“You seem… different,” he commented vaguely, picking specks of black from underneath his nails.
Her quill came to a halt. “Do I?”
“Calmer I think…you seem less distracted. More comfortable. I remember when we met –you were always in a pretty pissy mood.” A snort. “Wouldn’t even respond to my pick-up lines.”
“I… was going through some issues.”
“I can imagine.” She blinked and looked up at him. “I mean- sorry! I don’t mean like I know, I just mean with you being…you know…you. Queen of Death and all.” He finished sheepishly. “It makes sense, Rose. We all get it, you know, why you brought back your brother. I think it’s heroic. They won’t say it, but a lot of people on the task force do too, and they’d do the same thing in your shoes.”
You don’t know the sort of stares I got on my first day. She wanted to say this, then realizing how bitter that sounded, settled for “thanks.”
They sat there, sipping coffee.
“It’s hard, isn’t it?” He lamented, after a moment’s pause. “Growing up.”
She stared down at her lap; the statement was, perhaps, too biting, too intimate, too parent.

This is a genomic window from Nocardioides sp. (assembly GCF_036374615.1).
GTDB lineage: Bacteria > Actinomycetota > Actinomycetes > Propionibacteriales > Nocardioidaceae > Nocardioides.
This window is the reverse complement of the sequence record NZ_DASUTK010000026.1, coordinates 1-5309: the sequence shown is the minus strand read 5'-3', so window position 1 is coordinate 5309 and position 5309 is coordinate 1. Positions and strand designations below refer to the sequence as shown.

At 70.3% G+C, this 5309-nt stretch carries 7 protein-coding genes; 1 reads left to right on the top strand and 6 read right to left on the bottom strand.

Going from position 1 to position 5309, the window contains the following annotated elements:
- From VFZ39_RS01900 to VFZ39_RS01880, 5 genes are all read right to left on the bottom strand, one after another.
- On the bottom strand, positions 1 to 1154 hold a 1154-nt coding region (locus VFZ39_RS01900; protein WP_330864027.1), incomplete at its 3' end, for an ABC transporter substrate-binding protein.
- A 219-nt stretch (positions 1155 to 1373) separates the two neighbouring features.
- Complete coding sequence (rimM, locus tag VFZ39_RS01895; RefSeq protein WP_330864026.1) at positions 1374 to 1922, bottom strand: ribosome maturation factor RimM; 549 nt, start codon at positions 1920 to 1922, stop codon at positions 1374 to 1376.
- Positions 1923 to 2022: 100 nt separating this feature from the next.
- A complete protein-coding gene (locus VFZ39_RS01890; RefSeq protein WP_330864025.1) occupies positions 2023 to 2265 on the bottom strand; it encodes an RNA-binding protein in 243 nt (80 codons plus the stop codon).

Lifeless bodies surfaced her thoughts before she could stop them.
Following shortly after, the Head’s voice called from across the room—“WEASLEY, GET BACK TO WORK OR I’LL SEND YOUR LAZY ASS TO AZKABAN LIKE YOU DESERVE!”
“Then there’s him.” She fumed, picking up her quill again, and Kovy laughed. “Look on the bright side, atleast we all have to share him. So the abuse is distributed. Last week, I heard him yell at Mendoza for wearing bright nail polish on a mission. Said it upset the integrity of their investigation.”
“Bet he didn’t threaten her with Azkaban.”
“Well…no. I guess that’s where you’re special.”
Rose was just glad she don’t have to live with him anymore. When she told Kovy that, he grinned.
“That’s the spirit. See, there is a silver lining to growing up.”
“For example,” he continued. “If you do end up going to that awful boring sweaty pub thing tonight, you might run into me, and who doesn’t want that? And...” He gave a dramatic pause. “I might buy you a drink. Maybe. Possibly.”
“I thought drinks were free.”
“Read between the lines, Rose. You’re smart.”
She studied the length of her quill, her cheeks heating. “I already have a lot of reading to do tonight. The Head’s going to grill me hard on the case tomorrow and I don’t think I’m smart enough for both.”
“Fair. Some other time then?”
“Whenever that happens in the busy life of aurors.” She tried to joke.
Rather than taking offense, Kovy grinned.
“It’s the first time I’ve heard you say it, that you’re an auror.”
It was the first time Rose had heard herself say it too.